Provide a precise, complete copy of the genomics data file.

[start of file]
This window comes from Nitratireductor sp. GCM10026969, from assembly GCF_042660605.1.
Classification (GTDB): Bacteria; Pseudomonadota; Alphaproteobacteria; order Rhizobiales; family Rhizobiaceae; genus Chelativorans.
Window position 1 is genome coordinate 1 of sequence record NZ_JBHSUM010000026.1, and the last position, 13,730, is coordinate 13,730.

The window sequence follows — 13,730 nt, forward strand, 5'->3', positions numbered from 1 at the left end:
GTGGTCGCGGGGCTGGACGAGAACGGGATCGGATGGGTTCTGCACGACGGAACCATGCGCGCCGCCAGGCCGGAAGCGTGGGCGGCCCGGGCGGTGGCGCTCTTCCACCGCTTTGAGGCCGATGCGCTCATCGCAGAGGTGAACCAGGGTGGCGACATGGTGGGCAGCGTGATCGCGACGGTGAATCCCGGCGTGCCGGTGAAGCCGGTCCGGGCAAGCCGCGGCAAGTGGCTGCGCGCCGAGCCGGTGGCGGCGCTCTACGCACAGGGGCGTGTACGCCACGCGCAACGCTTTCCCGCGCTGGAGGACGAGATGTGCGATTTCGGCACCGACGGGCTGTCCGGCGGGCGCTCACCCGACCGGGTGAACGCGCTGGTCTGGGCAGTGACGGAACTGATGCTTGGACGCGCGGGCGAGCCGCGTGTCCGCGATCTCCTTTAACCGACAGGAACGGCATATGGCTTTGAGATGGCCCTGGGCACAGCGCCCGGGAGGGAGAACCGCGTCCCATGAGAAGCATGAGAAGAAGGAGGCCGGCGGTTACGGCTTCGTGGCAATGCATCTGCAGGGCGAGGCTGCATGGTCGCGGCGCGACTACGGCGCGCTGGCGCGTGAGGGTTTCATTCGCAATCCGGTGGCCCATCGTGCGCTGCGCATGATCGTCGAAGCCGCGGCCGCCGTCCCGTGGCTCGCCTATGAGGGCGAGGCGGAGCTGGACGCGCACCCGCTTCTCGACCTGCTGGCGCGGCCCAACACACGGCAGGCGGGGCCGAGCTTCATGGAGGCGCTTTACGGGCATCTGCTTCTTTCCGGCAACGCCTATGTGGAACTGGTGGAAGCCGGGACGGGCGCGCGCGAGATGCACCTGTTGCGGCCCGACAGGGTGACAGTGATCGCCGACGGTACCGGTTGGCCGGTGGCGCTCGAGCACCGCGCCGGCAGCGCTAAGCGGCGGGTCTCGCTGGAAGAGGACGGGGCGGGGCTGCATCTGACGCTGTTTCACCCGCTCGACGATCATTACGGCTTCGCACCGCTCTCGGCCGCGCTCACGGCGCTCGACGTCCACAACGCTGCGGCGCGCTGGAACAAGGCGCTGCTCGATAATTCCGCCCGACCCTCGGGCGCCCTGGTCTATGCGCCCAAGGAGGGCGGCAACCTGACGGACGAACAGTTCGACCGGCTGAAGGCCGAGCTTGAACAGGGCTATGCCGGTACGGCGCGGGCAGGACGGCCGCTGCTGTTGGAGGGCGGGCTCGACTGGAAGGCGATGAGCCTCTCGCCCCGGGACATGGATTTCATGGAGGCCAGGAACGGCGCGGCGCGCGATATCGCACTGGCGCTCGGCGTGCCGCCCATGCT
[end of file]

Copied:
This window comes from Nitratireductor sp. GCM10026969, from assembly GCF_042660605.1.
Classification (GTDB): Bacteria; Pseudomonadota; Alphaproteobacteria; order Rhizobiales; family Rhizobiaceae; genus Chelativorans.
Window position 1 is genome coordinate 1 of sequence record NZ_JBHSUM010000026.1, and the last position, 13,730, is coordinate 13,730.

The window sequence follows — 13,730 nt, forward strand, 5'->3', positions numbered from 1 at the left end:
GTGGTCGCGGGGCTGGACGAGAACGGGATCGGATGGGTTCTGCACGACGGAACCATGCGCGCCGCCAGGCCGGAAGCGTGGGCGGCCCGGGCGGTGGCGCTCTTCCACCGCTTTGAGGCCGATGCGCTCATCGCAGAGGTGAACCAGGGTGGCGACATGGTGGGCAGCGTGATCGCGACGGTGAATCCCGGCGTGCCGGTGAAGCCGGTCCGGGCAAGCCGCGGCAAGTGGCTGCGCGCCGAGCCGGTGGCGGCGCTCTACGCACAGGGGCGTGTACGCCACGCGCAACGCTTTCCCGCGCTGGAGGACGAGATGTGCGATTTCGGCACCGACGGGCTGTCCGGCGGGCGCTCACCCGACCGGGTGAACGCGCTGGTCTGGGCAGTGACGGAACTGATGCTTGGACGCGCGGGCGAGCCGCGTGTCCGCGATCTCCTTTAACCGACAGGAACGGCATATGGCTTTGAGATGGCCCTGGGCACAGCGCCCGGGAGGGAGAACCGCGTCCCATGAGAAGCATGAGAAGAAGGAGGCCGGCGGTTACGGCTTCGTGGCAATGCATCTGCAGGGCGAGGCTGCATGGTCGCGGCGCGACTACGGCGCGCTGGCGCGTGAGGGTTTCATTCGCAATCCGGTGGCCCATCGTGCGCTGCGCATGATCGTCGAAGCCGCGGCCGCCGTCCCGTGGCTCGCCTATGAGGGCGAGGCGGAGCTGGACGCGCACCCGCTTCTCGACCTGCTGGCGCGGCCCAACACACGGCAGGCGGGGCCGAGCTTCATGGAGGCGCTTTACGGGCATCTGCTTCTTTCCGGCAACGCCTATGTGGAACTGGTGGAAGCCGGGACGGGCGCGCGCGAGATGCACCTGTTGCGGCCCGACAGGGTGACAGTGATCGCCGACGGTACCGGTTGGCCGGTGGCGCTCGAGCACCGCGCCGGCAGCGCTAAGCGGCGGGTCTCGCTGGAAGAGGACGGGGCGGGGCTGCATCTGACGCTGTTTCACCCGCTCGACGATCATTACGGCTTCGCACCGCTCTCGGCCGCGCTCACGGCGCTCGACGTCCACAACGCTGCGGCGCGCTGGAACAAGGCGCTGCTCGATAATTCCGCCCGACCCTCGGGCGCCCTGGTCTATGCGCCCAAGGAGGGCGGCAACCTGACGGACGAACAGTTCGACCGGCTGAAGGCCGAGCTTGAACAGGGCTATGCCGGTACGGCGCGGGCAGGACGGCCGCTGCTGTTGGAGGGCGGGCTCGACTGGAAGGCGATGAGCCTCTCGCCCCGGGACATGGATTTCATGGAGGCCAGGAACGGCGCGGCGCGCGATATCGCACTGGCGCTCGGCGTGCCGCCCATGCT